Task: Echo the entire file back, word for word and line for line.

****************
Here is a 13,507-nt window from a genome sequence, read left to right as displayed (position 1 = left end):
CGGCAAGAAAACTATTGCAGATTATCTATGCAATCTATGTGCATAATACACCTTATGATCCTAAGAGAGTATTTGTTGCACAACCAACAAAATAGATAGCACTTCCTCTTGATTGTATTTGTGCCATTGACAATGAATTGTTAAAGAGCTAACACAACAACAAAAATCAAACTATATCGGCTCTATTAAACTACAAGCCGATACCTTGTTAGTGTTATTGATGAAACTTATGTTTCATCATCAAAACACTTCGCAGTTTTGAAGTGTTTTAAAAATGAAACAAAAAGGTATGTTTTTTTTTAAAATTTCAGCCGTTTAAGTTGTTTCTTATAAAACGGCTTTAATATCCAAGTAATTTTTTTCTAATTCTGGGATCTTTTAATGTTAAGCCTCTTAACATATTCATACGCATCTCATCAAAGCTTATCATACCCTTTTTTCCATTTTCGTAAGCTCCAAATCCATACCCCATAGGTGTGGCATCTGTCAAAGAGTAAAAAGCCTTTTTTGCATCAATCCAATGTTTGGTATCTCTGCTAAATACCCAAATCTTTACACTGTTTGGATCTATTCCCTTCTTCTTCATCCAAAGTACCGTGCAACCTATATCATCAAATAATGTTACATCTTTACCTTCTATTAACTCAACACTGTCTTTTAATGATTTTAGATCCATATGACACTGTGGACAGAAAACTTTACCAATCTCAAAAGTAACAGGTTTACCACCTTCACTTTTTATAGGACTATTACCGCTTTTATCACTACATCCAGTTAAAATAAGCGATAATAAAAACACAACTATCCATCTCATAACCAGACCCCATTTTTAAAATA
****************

Here is a 13,507-nt window from a genome sequence, read left to right as displayed (position 1 = left end):
CGGCAAGAAAACTATTGCAGATTATCTATGCAATCTATGTGCATAATACACCTTATGATCCTAAGAGAGTATTTGTTGCACAACCAACAAAATAGATAGCACTTCCTCTTGATTGTATTTGTGCCATTGACAATGAATTGTTAAAGAGCTAACACAACAACAAAAATCAAACTATATCGGCTCTATTAAACTACAAGCCGATACCTTGTTAGTGTTATTGATGAAACTTATGTTTCATCATCAAAACACTTCGCAGTTTTGAAGTGTTTTAAAAATGAAACAAAAAGGTATGTTTTTTTTTAAAATTTCAGCCGTTTAAGTTGTTTCTTATAAAACGGCTTTAATATCCAAGTAATTTTTTTCTAATTCTGGGATCTTTTAATGTTAAGCCTCTTAACATATTCATACGCATCTCATCAAAGCTTATCATACCCTTTTTTCCATTTTCGTAAGCTCCAAATCCATACCCCATAGGTGTGGCATCTGTCAAAGAGTAAAAAGCCTTTTTTGCATCAATCCAATGTTTGGTATCTCTGCTAAATACCCAAATCTTTACACTGTTTGGATCTATTCCCTTCTTCTTCATCCAAAGTACCGTGCAACCTATATCATCAAATAATGTTACATCTTTACCTTCTATTAACTCAACACTGTCTTTTAATGATTTTAGATCCATATGACACTGTGGACAGAAAACTTTACCAATCTCAAAAGTAACAGGTTTACCACCTTCACTTTTTATAGGACTATTACCGCTTTTATCACTACATCCAGTTAAAATAAGCGATAATAAAAACACAACTATCCATCTCATAACCAGACCCCATTTTTAAAATA